The Minotaur (painting)

The Minotaur is an 1885 painting by the English painter George Frederic Watts. It depicts the Minotaur from Greek mythology as he waits for his young sacrificial victims to arrive by ship. It is an allegorical comment to child prostitution, an issue brought to attention by W. T. Stead in 1885. The painting has been in the collection of Tate Britain since 1897.

The Minotaur, oil on canvas, 188.1 cm × 94.5 cm (74.1 in × 37.2 in), Tate Britain

Background edit

The Minotaur was most likely inspired by an article series by W. T. Stead titled "The Maiden Tribute of Modern Babylon", published in the Pall Mall Gazette in July 1885.[1] Stead was the leading advocate against child prostitution in London and used the myth of the Minotaur and human sacrifices as an allegory in his article series. His journalism was groundbreaking and controversial with its investigative methods that included the purchase of a 13-year-old girl from her parents.[2] The articles contributed to the passing of the Criminal Law Amendment Act 1885, which changed the age of consent from 13 to 16 and criminalised homosexuality.[3] According to George Frederic Watts' friend Mrs Russell Barrington, Watts painted The Minotaur in response to "a painful subject" brought to attention by an article in an evening newspaper, believed by art historians to be one of Stead's articles.[1] Watts made the painting quickly in one morning.[1]

Subject and composition edit

The Minotaur, a monster from Greek mythology who is half man and half bull, is seen half from behind, looking out over the sea behind a parapet in yellow sunlight. The monster is depicted as a red, muscular figure with a bull's head, hoof-like fists and a tail. According to the myth, the Minotaur lived on the island of Crete and the mainland Athenians were compelled to regularly ship seven of their young men and seven virgin girls for him to eat.[a] The painting shows the Minotaur as he waits for the ship to arrive. One of his fists leans on the parapet and holds a small, crushed bird, which symbolises youthful innocence and purity. Watts said at the first exhibition of The Minotaur that he wanted to "hold up to detestation the bestial and brutal".[1] The painting is made with oil paint on canvas and measures 188.1 cm × 94.5 cm (74.1 in × 37.2 in).[1]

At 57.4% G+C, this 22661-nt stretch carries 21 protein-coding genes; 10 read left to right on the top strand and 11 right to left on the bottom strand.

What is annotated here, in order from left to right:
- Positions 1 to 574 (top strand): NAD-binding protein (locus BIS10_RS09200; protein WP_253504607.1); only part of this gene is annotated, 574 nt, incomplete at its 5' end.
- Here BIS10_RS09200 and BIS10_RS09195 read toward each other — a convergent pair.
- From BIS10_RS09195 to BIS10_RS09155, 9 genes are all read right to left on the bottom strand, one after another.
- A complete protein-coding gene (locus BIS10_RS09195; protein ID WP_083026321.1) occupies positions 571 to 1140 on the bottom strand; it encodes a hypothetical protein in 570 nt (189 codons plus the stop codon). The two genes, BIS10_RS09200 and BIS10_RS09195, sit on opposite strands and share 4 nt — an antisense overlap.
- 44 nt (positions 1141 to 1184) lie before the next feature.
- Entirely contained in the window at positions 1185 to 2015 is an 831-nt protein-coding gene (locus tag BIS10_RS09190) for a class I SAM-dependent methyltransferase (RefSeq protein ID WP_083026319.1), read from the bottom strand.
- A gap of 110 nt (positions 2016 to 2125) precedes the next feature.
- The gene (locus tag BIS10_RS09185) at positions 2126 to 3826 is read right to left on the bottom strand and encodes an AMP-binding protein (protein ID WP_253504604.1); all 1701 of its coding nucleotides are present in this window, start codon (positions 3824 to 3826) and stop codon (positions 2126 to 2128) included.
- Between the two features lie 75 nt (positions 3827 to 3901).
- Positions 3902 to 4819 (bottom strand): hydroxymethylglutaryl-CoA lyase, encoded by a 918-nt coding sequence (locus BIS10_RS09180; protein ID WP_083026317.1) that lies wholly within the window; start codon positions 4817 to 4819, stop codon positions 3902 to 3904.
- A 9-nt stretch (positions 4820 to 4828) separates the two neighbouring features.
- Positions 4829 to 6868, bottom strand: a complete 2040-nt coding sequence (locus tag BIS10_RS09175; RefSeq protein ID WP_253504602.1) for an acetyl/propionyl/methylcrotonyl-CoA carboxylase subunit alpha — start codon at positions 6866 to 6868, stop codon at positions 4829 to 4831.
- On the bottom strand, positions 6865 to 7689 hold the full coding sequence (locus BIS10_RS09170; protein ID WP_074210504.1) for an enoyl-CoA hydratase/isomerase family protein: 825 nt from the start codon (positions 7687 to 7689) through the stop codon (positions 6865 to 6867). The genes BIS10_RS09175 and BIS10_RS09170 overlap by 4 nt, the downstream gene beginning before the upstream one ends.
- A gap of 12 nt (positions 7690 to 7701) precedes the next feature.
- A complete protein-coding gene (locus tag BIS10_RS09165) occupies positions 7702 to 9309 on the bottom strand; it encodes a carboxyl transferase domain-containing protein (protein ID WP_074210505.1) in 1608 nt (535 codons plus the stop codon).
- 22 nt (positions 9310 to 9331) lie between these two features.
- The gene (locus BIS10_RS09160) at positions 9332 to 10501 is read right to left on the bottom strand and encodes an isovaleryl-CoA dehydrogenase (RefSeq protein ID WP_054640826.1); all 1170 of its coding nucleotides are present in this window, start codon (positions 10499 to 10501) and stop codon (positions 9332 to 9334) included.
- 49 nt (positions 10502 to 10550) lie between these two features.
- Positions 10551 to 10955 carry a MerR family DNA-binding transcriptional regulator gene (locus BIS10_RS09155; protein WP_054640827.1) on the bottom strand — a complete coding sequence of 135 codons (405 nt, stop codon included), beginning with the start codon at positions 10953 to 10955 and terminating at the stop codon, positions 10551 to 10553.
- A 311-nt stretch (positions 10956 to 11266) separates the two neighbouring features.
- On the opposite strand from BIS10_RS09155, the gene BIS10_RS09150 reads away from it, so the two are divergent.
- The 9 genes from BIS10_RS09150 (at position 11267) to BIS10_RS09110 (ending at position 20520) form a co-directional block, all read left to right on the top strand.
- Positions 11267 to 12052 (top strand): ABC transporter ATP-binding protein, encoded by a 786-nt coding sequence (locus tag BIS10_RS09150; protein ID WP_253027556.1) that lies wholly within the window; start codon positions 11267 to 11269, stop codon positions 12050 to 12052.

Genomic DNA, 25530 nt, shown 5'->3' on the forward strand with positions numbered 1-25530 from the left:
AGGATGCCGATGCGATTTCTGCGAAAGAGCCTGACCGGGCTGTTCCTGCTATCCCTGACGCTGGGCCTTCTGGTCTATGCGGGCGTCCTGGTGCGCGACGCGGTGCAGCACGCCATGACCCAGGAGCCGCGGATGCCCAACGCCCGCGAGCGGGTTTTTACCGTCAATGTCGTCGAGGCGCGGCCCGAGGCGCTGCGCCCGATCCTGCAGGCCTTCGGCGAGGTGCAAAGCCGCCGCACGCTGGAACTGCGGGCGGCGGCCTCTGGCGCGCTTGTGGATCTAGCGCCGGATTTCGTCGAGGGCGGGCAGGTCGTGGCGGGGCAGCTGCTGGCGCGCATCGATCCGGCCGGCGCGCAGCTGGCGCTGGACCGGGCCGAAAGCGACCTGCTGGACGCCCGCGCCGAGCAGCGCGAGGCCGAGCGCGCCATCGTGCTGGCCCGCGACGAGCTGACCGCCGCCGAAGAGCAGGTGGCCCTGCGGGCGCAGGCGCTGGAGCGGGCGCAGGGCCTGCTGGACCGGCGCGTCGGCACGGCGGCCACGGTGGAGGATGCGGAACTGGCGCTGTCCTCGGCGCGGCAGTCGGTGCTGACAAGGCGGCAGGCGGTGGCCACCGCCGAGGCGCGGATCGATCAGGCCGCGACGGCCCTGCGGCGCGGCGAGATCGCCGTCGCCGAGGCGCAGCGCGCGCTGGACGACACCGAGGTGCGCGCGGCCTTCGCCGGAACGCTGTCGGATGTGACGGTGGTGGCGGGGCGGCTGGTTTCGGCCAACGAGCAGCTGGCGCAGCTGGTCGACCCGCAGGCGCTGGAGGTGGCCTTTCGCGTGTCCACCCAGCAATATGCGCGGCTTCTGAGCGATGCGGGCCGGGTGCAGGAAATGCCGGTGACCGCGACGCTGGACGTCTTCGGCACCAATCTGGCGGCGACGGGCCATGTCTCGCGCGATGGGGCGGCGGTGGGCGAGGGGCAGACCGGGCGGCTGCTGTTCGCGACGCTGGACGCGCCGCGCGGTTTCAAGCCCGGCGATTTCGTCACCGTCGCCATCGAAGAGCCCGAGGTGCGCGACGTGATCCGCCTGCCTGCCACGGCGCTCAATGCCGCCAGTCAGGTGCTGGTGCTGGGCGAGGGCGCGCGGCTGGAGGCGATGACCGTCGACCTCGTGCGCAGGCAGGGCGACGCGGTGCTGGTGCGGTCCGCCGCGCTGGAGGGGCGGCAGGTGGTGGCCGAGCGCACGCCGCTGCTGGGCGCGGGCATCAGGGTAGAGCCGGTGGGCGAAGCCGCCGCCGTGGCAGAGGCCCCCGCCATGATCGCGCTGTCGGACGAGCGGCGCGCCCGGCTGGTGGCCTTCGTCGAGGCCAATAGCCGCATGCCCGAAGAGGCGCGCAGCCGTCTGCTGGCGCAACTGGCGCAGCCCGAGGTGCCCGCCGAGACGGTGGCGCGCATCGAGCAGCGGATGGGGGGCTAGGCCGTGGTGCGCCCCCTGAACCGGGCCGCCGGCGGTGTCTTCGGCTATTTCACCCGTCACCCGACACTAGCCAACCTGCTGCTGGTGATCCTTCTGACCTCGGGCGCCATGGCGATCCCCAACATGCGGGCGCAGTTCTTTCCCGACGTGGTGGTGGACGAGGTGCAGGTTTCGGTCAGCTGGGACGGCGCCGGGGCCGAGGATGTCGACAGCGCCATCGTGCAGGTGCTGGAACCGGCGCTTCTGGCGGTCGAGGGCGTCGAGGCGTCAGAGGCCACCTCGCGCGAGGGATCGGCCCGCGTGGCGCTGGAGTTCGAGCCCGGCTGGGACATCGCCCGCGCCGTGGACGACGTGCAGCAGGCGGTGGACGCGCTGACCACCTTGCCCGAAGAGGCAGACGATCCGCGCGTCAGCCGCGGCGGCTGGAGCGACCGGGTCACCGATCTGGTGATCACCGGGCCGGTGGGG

Provenance edit

The Minotaur was first shown at the 1885 Liverpool Autumn exhibition.[1] In 1897, Watts gave The Minotaur and seventeen other paintings, including Mammon (1885), to the National Gallery of British Art, later renamed Tate Britain.[5]

Legacy edit

Jorge Luis Borges discovered The Minotaur through a book about Watts by G. K. Chesterton and it inspired him to write the short story "The House of Asterion" (1947).[6] Borges' story is from the perspective of the Minotaur who describes his solitary life.[7]

Notes edit

  1. ^ The interval varies between every year and every nine years depending on the source. The myth of the Minotaur is told in Pseudo-Apollodorus' Bibliotheca, Diodorus Siculus' Bibliotheca historica, Plutarch's Theseus, Pausanias' Description of Greece, Virgil's Aeneid and Ovid's Heroides and Metamorphoses.[4]

References edit

Citations edit

Sources edit

  • Bell-Villada, Gene H. (2000). Borges and His Fiction: A Guide to His Mind and Art. Texas Pan American Series (Revised ed.). Austin: University of Texas Press. ISBN 978-0-292-70877-8.
  • MacCarthy, Fiona (7 August 2004). "England's Michelangelo". The Guardian. Retrieved 6 July 2021.
  • March, Jennifer R. (2014) [1998]. "Minotaur ("Bull of Minos")". Dictionary of Classical Mythology (2nd ed.). Oxford and Philadelphia: Oxbow Books. ISBN 978-1-78297-635-6.
  • Pollitt, Ben. "GF Watts, The Minotaur". Khan Academy. Retrieved 6 July 2021.
  • Virag, Rebecca (March 2001). "'The Minotaur', George Frederic Watts, 1885". Tate. Retrieved 6 July 2021.

Further reading edit

External links edit